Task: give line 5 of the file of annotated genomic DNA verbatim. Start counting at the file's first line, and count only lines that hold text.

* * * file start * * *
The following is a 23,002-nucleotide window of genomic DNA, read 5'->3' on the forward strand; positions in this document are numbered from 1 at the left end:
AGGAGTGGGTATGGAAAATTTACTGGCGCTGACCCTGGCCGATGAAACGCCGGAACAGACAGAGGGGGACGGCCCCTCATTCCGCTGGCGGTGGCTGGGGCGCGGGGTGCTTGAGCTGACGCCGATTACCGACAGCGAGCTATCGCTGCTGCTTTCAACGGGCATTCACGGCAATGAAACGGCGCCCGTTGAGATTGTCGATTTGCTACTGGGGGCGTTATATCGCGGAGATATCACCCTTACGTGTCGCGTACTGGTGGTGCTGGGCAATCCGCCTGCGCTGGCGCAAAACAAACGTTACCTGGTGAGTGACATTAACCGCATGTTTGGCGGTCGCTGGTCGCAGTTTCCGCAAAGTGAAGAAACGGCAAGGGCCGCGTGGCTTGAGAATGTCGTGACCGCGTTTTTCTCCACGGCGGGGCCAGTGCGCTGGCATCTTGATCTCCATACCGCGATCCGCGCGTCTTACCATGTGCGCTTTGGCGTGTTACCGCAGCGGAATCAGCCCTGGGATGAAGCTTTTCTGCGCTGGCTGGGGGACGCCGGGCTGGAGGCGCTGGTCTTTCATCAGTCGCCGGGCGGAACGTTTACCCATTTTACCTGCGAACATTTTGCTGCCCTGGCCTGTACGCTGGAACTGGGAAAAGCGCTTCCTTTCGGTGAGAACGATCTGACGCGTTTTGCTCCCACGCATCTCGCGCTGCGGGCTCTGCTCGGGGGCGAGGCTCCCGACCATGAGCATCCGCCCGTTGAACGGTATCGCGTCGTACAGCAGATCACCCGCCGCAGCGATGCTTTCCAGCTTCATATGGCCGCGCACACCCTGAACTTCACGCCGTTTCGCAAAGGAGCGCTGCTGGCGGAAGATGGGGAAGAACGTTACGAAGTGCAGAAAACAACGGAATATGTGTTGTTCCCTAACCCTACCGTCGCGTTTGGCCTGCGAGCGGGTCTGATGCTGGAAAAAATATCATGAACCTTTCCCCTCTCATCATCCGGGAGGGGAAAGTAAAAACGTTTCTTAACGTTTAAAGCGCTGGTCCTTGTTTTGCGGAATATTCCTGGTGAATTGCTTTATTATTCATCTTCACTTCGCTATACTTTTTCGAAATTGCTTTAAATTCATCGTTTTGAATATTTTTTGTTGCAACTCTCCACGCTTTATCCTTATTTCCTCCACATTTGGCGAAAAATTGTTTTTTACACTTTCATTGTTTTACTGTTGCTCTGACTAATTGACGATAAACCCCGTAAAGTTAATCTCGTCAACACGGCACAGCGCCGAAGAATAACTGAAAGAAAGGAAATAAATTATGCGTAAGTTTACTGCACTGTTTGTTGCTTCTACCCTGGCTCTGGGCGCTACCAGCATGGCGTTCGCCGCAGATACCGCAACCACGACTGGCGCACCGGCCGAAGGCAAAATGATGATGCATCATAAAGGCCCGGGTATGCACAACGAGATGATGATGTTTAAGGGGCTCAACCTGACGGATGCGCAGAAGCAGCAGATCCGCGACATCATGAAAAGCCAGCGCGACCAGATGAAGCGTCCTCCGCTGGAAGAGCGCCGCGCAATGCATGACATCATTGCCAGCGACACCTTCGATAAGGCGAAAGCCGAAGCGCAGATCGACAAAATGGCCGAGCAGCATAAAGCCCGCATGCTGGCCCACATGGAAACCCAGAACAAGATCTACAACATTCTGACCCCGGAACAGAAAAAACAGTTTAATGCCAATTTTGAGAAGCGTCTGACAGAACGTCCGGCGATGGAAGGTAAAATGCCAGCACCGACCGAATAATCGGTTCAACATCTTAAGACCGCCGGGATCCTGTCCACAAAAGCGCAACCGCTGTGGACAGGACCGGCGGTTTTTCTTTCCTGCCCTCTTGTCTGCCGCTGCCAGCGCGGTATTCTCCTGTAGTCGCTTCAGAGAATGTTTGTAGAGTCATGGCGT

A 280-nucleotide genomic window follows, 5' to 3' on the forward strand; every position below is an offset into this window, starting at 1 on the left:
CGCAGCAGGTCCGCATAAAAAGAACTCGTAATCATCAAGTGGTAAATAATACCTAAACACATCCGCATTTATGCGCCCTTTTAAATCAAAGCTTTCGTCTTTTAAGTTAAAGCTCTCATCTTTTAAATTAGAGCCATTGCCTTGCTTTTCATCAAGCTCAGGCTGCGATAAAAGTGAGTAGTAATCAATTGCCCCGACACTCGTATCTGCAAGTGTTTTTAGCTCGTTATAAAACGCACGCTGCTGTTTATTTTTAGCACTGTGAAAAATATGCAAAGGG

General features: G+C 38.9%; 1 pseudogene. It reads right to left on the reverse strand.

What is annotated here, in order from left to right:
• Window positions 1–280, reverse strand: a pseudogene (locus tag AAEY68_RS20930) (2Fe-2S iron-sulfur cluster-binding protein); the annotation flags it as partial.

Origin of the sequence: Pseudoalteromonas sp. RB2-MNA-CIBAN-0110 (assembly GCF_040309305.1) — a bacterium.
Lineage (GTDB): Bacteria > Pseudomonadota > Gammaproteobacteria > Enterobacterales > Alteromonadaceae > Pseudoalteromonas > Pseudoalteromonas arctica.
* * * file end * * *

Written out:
General features: G+C 38.9%; 1 pseudogene. It reads right to left on the reverse strand.